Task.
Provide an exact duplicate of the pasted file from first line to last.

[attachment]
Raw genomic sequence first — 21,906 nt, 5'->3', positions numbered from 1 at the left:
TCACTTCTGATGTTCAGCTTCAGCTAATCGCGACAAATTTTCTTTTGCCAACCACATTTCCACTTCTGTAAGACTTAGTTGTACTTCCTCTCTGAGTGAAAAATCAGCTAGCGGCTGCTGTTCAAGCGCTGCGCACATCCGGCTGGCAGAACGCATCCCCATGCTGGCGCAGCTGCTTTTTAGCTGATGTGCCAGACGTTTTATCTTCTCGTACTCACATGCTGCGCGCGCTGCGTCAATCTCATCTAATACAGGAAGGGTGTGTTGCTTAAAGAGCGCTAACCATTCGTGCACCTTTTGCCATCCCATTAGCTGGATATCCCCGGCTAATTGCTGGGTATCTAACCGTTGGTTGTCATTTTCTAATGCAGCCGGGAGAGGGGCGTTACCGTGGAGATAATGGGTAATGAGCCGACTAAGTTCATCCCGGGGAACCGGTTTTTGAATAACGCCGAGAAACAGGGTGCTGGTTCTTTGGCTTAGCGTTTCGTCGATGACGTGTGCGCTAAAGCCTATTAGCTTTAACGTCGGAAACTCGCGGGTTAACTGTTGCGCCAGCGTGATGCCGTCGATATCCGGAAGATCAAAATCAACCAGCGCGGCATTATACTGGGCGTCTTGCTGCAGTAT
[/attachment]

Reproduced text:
Raw genomic sequence first — 21,906 nt, 5'->3', positions numbered from 1 at the left:
TCACTTCTGATGTTCAGCTTCAGCTAATCGCGACAAATTTTCTTTTGCCAACCACATTTCCACTTCTGTAAGACTTAGTTGTACTTCCTCTCTGAGTGAAAAATCAGCTAGCGGCTGCTGTTCAAGCGCTGCGCACATCCGGCTGGCAGAACGCATCCCCATGCTGGCGCAGCTGCTTTTTAGCTGATGTGCCAGACGTTTTATCTTCTCGTACTCACATGCTGCGCGCGCTGCGTCAATCTCATCTAATACAGGAAGGGTGTGTTGCTTAAAGAGCGCTAACCATTCGTGCACCTTTTGCCATCCCATTAGCTGGATATCCCCGGCTAATTGCTGGGTATCTAACCGTTGGTTGTCATTTTCTAATGCAGCCGGGAGAGGGGCGTTACCGTGGAGATAATGGGTAATGAGCCGACTAAGTTCATCCCGGGGAACCGGTTTTTGAATAACGCCGAGAAACAGGGTGCTGGTTCTTTGGCTTAGCGTTTCGTCGATGACGTGTGCGCTAAAGCCTATTAGCTTTAACGTCGGAAACTCGCGGGTTAACTGTTGCGCCAGCGTGATGCCGTCGATATCCGGAAGATCAAAATCAACCAGCGCGGCATTATACTGGGCGTCTTGCTGCAGTAT